Debbie Kruger
Commissioned by the Zone Tourism Committee of the NSW Northern Rivers


Debbie Kruger 1995

The snakes are in hibernation and the leeches, ticks and other nasties are in abeyance. There is no better time to explore the sub-tropical rainforests than now, in the winter and early spring. Sydney and Melbourne southerners flock to Northern NSW at this time of the year for perfect weather conditions and crystalline views; south-east Queenslanders need only drive an hour or two down the highway to experience nature at its finest.

Exhilarating day tours for either the budget-conscious or the less financially restricted can give an overall feel for the remarkable and quite unique pockets of land that surround the imposing and enigmatic extinct volcano, Mount Warning. And those who want a longer respite have the choice of Exclusive but not necessarily expensive forest retreats, available for a more intimate acquaintance with the region.

The state forests and World Heritage listed national parks on the NSW far north coast, especially in the Tweed, Byron and Lismore regions, are as abundant in vegetation as the tropical rainforest of North Queensland, but with arguably a greater diversity of plant and wild life. While national parks are more preserved and intact than timber-producing state forests; the NSW Forestry Commission manages forests such as the Whian Whian Forest sympathetically, according to its multiple use policy, providing for recreation, catchment protection, wildlife and conservation values.

Sharyn Proctor, an anti-logging activist, conservationist and eco-tourism advocate might argue to the contrary, but either way her charming and secluded Minyon Forest Retreat, right in the heart of Whian Whian, is pure magic.

Sharyn and her husband Tim bought a chalet-style house formerly owned by one of the area's better-known artists, and have converted the artist's studio into one of two guest cabins where self-contained or bed and breakfast accommodation is available. Situated on the only piece of freehold land in the Whian Whian, the Minyon Forest Retreat id easily accessible to Minyon Falls, with their 100 metre plunge into deep palm-shaded gorge, Rocky Creek Dam, and Pete's Mountain Lookout.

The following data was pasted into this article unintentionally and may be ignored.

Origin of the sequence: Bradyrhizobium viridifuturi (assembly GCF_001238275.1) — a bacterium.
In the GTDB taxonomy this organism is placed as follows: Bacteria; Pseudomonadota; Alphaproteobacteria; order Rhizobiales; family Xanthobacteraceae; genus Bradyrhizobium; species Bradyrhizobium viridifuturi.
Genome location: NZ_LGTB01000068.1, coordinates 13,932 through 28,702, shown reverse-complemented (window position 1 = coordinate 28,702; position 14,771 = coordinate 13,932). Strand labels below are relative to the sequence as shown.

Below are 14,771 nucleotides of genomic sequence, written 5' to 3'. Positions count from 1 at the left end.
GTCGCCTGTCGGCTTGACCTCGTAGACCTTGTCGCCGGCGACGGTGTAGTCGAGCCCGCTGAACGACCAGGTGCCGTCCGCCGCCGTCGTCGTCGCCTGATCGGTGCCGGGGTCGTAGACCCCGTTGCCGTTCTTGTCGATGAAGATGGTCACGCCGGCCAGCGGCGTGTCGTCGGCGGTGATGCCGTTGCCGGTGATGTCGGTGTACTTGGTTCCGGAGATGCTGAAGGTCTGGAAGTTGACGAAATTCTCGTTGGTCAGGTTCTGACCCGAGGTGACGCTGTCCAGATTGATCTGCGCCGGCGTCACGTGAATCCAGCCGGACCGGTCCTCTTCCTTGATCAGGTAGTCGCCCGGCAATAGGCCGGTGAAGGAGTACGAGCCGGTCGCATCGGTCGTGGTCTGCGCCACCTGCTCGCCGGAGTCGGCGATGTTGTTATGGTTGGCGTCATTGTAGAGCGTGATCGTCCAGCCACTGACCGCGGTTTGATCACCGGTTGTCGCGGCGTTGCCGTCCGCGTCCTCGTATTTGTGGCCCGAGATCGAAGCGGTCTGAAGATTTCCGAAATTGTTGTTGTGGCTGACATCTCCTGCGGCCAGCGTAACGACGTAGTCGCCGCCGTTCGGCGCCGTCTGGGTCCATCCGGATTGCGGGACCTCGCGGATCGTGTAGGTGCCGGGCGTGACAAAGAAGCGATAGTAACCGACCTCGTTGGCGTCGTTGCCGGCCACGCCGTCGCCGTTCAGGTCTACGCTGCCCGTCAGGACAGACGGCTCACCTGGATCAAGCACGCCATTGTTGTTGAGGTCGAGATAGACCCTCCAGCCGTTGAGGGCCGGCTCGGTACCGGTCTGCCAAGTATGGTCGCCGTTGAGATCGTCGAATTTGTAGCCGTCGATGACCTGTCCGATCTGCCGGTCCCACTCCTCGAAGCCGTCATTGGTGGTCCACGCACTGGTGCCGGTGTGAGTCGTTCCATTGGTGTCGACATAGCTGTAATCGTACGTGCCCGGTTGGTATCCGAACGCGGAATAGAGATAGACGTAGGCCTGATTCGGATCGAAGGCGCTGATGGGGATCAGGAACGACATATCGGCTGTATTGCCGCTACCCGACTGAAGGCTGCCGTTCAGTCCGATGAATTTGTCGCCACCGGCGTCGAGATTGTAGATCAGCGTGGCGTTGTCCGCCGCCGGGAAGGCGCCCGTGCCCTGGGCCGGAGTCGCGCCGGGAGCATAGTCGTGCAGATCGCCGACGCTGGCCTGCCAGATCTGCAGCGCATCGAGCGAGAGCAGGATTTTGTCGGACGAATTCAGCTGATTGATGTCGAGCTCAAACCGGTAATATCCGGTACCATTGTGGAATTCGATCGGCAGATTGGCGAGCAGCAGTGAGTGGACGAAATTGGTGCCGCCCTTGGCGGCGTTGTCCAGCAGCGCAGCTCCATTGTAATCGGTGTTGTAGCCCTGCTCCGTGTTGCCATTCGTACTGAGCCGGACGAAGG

You might find yourself just hanging around in the Proctors' magnificent gardens (they also run a nursery business), engaging in conversation with your gracious and loquacious hostess, who will also provide sumptuous home style meals on request, but Sharyn is equally happy to leave guests to themselves should they want to experience their rainforest break in isolation.

Whian Whian State Forest lies on the southern flank of Mount Warning's ridge, about 25 kilometres north of Lismore, and easily accessible from Byron Bay or Mullumbimby. From its highest point on the Nightcap Range, the forest descends 600 metres through luxuriant eucalypt and rainforest stands to the Rocky Creek Dam.

Further north is the Crystal Creek Rainforest Retreat, situated on a 100 ha property bounded on three sides by the World Heritage listed Numinbah Nature Reserve. It is only 20 minutes from Murwillumbah and 40 minutes from the Gold Coast, and this adults-only resort-retreat is the ultimate in unfussed luxury.

Ralph Kraemer and Judy Rimmer bought the property, originally a banana plantation, seven years ago after it had been abandoned for over 10 years and when there was no vehicular access. They set about clearing the dense overgrowth of weeds and lantana and the result is a harmonious combination of expansive groomed lawns and gardens with naturally re-vegetated rainforest. Ralph and Judy themselves have planted over 2,OOO trees,andl their restorative work is ongoing.

Three walks have been specially constructed to explore the property and surrounds, from the easy 30-minute "Birdo's Dawdle," and the 45-minute "Rainforest Walk" to the more strenuous two-hour return "Lookout Walk." Even a rock-hop along the creek can be very enjoyable, and large hammocks single and double size -have been strung up at intervals along the creek to lie and gaze up at nature's resplendence.